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BBC Tops Of The Pops History
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Top of the Pops bids fond goodbye
Sir Jimmy Savile opened the show as he did in 1964
Fans have bid farewell to iconic TV music show Top of the Pops which was being broadcast for the last time in its 42-year history.
The one-hour finale was a look-back over the show's four decades featuring memorable archive clips.
Many of the show's former presenters had returned - including Sir Jimmy Savile, Dave Lee Travis and Mike Read.
The BBC decided to axe the show as it could no longer compete with digital 24-hour music channels.
Sir Jimmy opened the show just as he did in 1964, but this time wearing a shiny gold tracksuit.
He was surrounded by his fellow presenters who included Janice Long, Reggie Yates, Edith Bowman, Pat Sharp, Sarah Cawood, Rufus Hound, Mike Read and Tony Blackburn.
"Forty-two years ago I said welcome on the very first Top of the Pops... but it belongs to the world now, they are going to carry the Top of the Pops banner," said Sir Jimmy.
The first classic performance came from the Rolling Stones. The black and white clip featured the band singing their hit The Last Time from 1965.
The band were also the first to open the inaugural programme, but then the track was I Wanna Be Your Man. Sir Jimmy told the audience the BBC had lost the tape of the recording.
Audience members got into the spirit of things for the last show
The next classic moment featured the Spice Girls' Top of the Pops debut in 1996 singing Wannabe, taking the audience back to the heady days of girl power and when Geri Halliwell and Victoria Beckham looked very different.
Also much-changed was a very young and colourfully-dressed Michael Jackson who sang Rockin' Robin along with his brothers in a clip from 1972.
Robbie Williams in the early days of his post-Take That career followed with Let Me Entertain from 1998.
Pat Sharp described Williams as "testosterone on legs" and presenter Edith Bowerman told the audience Williams had appeared on the Top of the Pops more than 100 times.
Other artists featured included David Bowie singing Starman from 1972, Madonna in a shocking pink wig performing Like A Virgin, Wham from 1984 with Wake Me Up Before You Go Go and the more recent Gnarls Barkley with last year's Crazy.
Almost 200 people were in the audience for show, which was recorded earlier in the week, to make history as part of the last crowd to take part in Top of the Pops.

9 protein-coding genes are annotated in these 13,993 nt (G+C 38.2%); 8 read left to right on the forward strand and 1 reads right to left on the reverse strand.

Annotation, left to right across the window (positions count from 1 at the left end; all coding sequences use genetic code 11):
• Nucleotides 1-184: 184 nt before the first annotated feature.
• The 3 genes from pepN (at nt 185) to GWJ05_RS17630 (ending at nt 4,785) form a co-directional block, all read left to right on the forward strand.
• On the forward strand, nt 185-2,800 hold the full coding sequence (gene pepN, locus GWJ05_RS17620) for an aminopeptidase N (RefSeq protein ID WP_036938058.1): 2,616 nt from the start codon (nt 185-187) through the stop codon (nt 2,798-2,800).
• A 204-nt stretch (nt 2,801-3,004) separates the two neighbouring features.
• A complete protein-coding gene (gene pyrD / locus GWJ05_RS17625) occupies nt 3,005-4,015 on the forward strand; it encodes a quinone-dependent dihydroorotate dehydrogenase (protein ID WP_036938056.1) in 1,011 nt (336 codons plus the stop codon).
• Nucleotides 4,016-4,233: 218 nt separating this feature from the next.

Their mood was exuberant despite the sadness of the occasion as they cheered and clapped as each of the classic moments came and went.
"Don't the audience look fantastic and so do we," said Tony Blackburn, referring to the way many of the audience had dressed as their favourite pop stars for the occasion.
The presenters on stage also got into the party mood, cracking jokes at each others' expense just like good mates, again harking back to when Top of the Pops was in its heyday and the presenters - all Radio 1 DJs - seemed to revel in hosting the show every week.
Abba featured in a montage summing up the best of the 1970s
The studio was decorated for the event with many nostalgic elements from the programme's past such as a huge glitter ball and dry ice filled the studio and many of the Top of the Pops logos from across the decades had been brought back.
As well as the individual archive band footage, the show featured montage films capturing the best of the pop decades from the 1960s onwards.
Perhaps the best of these compilations came from the 1970s, the era of the outrageous and flamboyant glam rock and the time when Top of the Pops is considered to have been at the height of its powers.
"In the 70s Top of the Pops glittered," said Pat Sharp. "The show was in colour and the clothes were even more colourful, in fact Top of the Pops became a national institution."
The likes of Slade, Marc Bolan, Abba, Queen, Rod Stewart and The Three Degrees flashed across the scene all sporting the compulsory long hiar and in John's case his trademark oversized glasses.
The music ended with a video of Shakira performing this week's number one song Don't Stop Me Now.
"It's been an amazing show with some amazing performances," said Dave Lee Travis as the show drew to its conclusion.
But the final word went to Sir Jimmy who signed off with the once traditional "Don't forget it's number one, it's still Top of the Pops," as the audience gave one last and final cheer.